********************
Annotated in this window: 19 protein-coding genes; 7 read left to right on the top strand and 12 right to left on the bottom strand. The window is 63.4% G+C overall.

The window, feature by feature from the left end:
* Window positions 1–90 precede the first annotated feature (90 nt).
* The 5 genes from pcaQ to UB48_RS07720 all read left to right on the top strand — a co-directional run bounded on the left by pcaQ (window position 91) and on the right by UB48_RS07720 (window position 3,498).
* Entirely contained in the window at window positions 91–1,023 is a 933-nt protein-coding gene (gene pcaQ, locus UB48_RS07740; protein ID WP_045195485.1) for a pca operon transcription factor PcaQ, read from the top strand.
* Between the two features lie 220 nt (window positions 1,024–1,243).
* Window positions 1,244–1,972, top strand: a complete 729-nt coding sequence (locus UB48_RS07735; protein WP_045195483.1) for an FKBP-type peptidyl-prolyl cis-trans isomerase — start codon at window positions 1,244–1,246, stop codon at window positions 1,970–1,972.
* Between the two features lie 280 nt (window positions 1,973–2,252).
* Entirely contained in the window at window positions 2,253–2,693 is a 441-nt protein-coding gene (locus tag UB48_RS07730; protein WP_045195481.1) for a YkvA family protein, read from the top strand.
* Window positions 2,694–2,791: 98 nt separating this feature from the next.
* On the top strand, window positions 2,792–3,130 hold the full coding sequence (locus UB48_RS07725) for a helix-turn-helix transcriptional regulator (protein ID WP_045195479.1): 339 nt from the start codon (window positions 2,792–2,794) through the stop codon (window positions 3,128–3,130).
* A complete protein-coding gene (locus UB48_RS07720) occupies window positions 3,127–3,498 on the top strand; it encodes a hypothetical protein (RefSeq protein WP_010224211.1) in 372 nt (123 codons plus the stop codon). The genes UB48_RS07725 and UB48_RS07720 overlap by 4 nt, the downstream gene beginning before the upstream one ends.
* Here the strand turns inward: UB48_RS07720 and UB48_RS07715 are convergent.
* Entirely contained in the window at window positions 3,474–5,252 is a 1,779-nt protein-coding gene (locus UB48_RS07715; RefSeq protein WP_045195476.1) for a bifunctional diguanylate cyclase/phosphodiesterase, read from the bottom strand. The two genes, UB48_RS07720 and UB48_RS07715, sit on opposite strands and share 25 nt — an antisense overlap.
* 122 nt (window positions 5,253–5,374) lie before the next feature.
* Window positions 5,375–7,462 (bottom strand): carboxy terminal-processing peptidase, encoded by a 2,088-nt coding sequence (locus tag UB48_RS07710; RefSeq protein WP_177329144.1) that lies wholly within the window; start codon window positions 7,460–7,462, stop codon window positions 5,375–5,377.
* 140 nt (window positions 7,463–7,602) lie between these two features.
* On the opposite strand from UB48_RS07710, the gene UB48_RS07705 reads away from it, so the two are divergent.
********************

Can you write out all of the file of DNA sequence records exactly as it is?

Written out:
Annotated in this window: 19 protein-coding genes; 7 read left to right on the top strand and 12 right to left on the bottom strand. The window is 63.4% G+C overall.

The window, feature by feature from the left end:
* Window positions 1–90 precede the first annotated feature (90 nt).
* The 5 genes from pcaQ to UB48_RS07720 all read left to right on the top strand — a co-directional run bounded on the left by pcaQ (window position 91) and on the right by UB48_RS07720 (window position 3,498).
* Entirely contained in the window at window positions 91–1,023 is a 933-nt protein-coding gene (gene pcaQ, locus UB48_RS07740; protein ID WP_045195485.1) for a pca operon transcription factor PcaQ, read from the top strand.
* Between the two features lie 220 nt (window positions 1,024–1,243).
* Window positions 1,244–1,972, top strand: a complete 729-nt coding sequence (locus UB48_RS07735; protein WP_045195483.1) for an FKBP-type peptidyl-prolyl cis-trans isomerase — start codon at window positions 1,244–1,246, stop codon at window positions 1,970–1,972.
* Between the two features lie 280 nt (window positions 1,973–2,252).
* Entirely contained in the window at window positions 2,253–2,693 is a 441-nt protein-coding gene (locus tag UB48_RS07730; protein WP_045195481.1) for a YkvA family protein, read from the top strand.
* Window positions 2,694–2,791: 98 nt separating this feature from the next.
* On the top strand, window positions 2,792–3,130 hold the full coding sequence (locus UB48_RS07725) for a helix-turn-helix transcriptional regulator (protein ID WP_045195479.1): 339 nt from the start codon (window positions 2,792–2,794) through the stop codon (window positions 3,128–3,130).
* A complete protein-coding gene (locus UB48_RS07720) occupies window positions 3,127–3,498 on the top strand; it encodes a hypothetical protein (RefSeq protein WP_010224211.1) in 372 nt (123 codons plus the stop codon). The genes UB48_RS07725 and UB48_RS07720 overlap by 4 nt, the downstream gene beginning before the upstream one ends.
* Here the strand turns inward: UB48_RS07720 and UB48_RS07715 are convergent.
* Entirely contained in the window at window positions 3,474–5,252 is a 1,779-nt protein-coding gene (locus UB48_RS07715; RefSeq protein WP_045195476.1) for a bifunctional diguanylate cyclase/phosphodiesterase, read from the bottom strand. The two genes, UB48_RS07720 and UB48_RS07715, sit on opposite strands and share 25 nt — an antisense overlap.
* 122 nt (window positions 5,253–5,374) lie before the next feature.
* Window positions 5,375–7,462 (bottom strand): carboxy terminal-processing peptidase, encoded by a 2,088-nt coding sequence (locus tag UB48_RS07710; RefSeq protein WP_177329144.1) that lies wholly within the window; start codon window positions 7,460–7,462, stop codon window positions 5,375–5,377.
* 140 nt (window positions 7,463–7,602) lie between these two features.
* On the opposite strand from UB48_RS07710, the gene UB48_RS07705 reads away from it, so the two are divergent.